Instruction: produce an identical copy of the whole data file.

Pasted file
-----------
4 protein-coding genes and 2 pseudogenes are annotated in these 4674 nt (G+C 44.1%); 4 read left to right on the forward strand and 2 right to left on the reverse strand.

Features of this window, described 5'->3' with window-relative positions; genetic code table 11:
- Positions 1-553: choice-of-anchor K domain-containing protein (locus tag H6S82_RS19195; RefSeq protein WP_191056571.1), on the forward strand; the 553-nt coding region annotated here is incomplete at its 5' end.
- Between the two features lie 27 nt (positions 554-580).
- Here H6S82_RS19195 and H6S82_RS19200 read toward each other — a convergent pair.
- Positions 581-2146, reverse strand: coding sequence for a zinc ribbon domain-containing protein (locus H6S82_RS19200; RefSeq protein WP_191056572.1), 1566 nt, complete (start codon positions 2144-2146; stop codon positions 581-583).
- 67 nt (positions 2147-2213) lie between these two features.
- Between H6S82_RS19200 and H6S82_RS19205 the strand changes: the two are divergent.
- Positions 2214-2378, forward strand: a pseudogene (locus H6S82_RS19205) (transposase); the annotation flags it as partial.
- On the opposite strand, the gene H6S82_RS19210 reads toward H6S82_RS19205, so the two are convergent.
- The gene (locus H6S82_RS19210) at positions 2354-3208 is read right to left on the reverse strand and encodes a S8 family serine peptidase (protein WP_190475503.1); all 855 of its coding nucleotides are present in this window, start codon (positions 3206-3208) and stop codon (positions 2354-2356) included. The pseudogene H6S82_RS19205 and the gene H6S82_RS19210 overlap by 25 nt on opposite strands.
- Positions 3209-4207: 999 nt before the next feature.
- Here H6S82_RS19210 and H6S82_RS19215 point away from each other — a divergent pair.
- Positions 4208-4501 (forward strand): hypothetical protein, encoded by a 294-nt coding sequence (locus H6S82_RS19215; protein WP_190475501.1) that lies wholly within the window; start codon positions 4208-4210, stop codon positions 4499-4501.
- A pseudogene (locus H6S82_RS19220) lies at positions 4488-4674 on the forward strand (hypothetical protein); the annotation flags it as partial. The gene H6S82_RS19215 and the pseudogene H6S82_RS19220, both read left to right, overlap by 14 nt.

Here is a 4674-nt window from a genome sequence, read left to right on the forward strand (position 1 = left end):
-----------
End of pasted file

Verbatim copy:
4 protein-coding genes and 2 pseudogenes are annotated in these 4674 nt (G+C 44.1%); 4 read left to right on the forward strand and 2 right to left on the reverse strand.

Features of this window, described 5'->3' with window-relative positions; genetic code table 11:
- Positions 1-553: choice-of-anchor K domain-containing protein (locus tag H6S82_RS19195; RefSeq protein WP_191056571.1), on the forward strand; the 553-nt coding region annotated here is incomplete at its 5' end.
- Between the two features lie 27 nt (positions 554-580).
- Here H6S82_RS19195 and H6S82_RS19200 read toward each other — a convergent pair.
- Positions 581-2146, reverse strand: coding sequence for a zinc ribbon domain-containing protein (locus H6S82_RS19200; RefSeq protein WP_191056572.1), 1566 nt, complete (start codon positions 2144-2146; stop codon positions 581-583).
- 67 nt (positions 2147-2213) lie between these two features.
- Between H6S82_RS19200 and H6S82_RS19205 the strand changes: the two are divergent.
- Positions 2214-2378, forward strand: a pseudogene (locus H6S82_RS19205) (transposase); the annotation flags it as partial.
- On the opposite strand, the gene H6S82_RS19210 reads toward H6S82_RS19205, so the two are convergent.
- The gene (locus H6S82_RS19210) at positions 2354-3208 is read right to left on the reverse strand and encodes a S8 family serine peptidase (protein WP_190475503.1); all 855 of its coding nucleotides are present in this window, start codon (positions 3206-3208) and stop codon (positions 2354-2356) included. The pseudogene H6S82_RS19205 and the gene H6S82_RS19210 overlap by 25 nt on opposite strands.
- Positions 3209-4207: 999 nt before the next feature.
- Here H6S82_RS19210 and H6S82_RS19215 point away from each other — a divergent pair.
- Positions 4208-4501 (forward strand): hypothetical protein, encoded by a 294-nt coding sequence (locus H6S82_RS19215; protein WP_190475501.1) that lies wholly within the window; start codon positions 4208-4210, stop codon positions 4499-4501.
- A pseudogene (locus H6S82_RS19220) lies at positions 4488-4674 on the forward strand (hypothetical protein); the annotation flags it as partial. The gene H6S82_RS19215 and the pseudogene H6S82_RS19220, both read left to right, overlap by 14 nt.

Here is a 4674-nt window from a genome sequence, read left to right on the forward strand (position 1 = left end):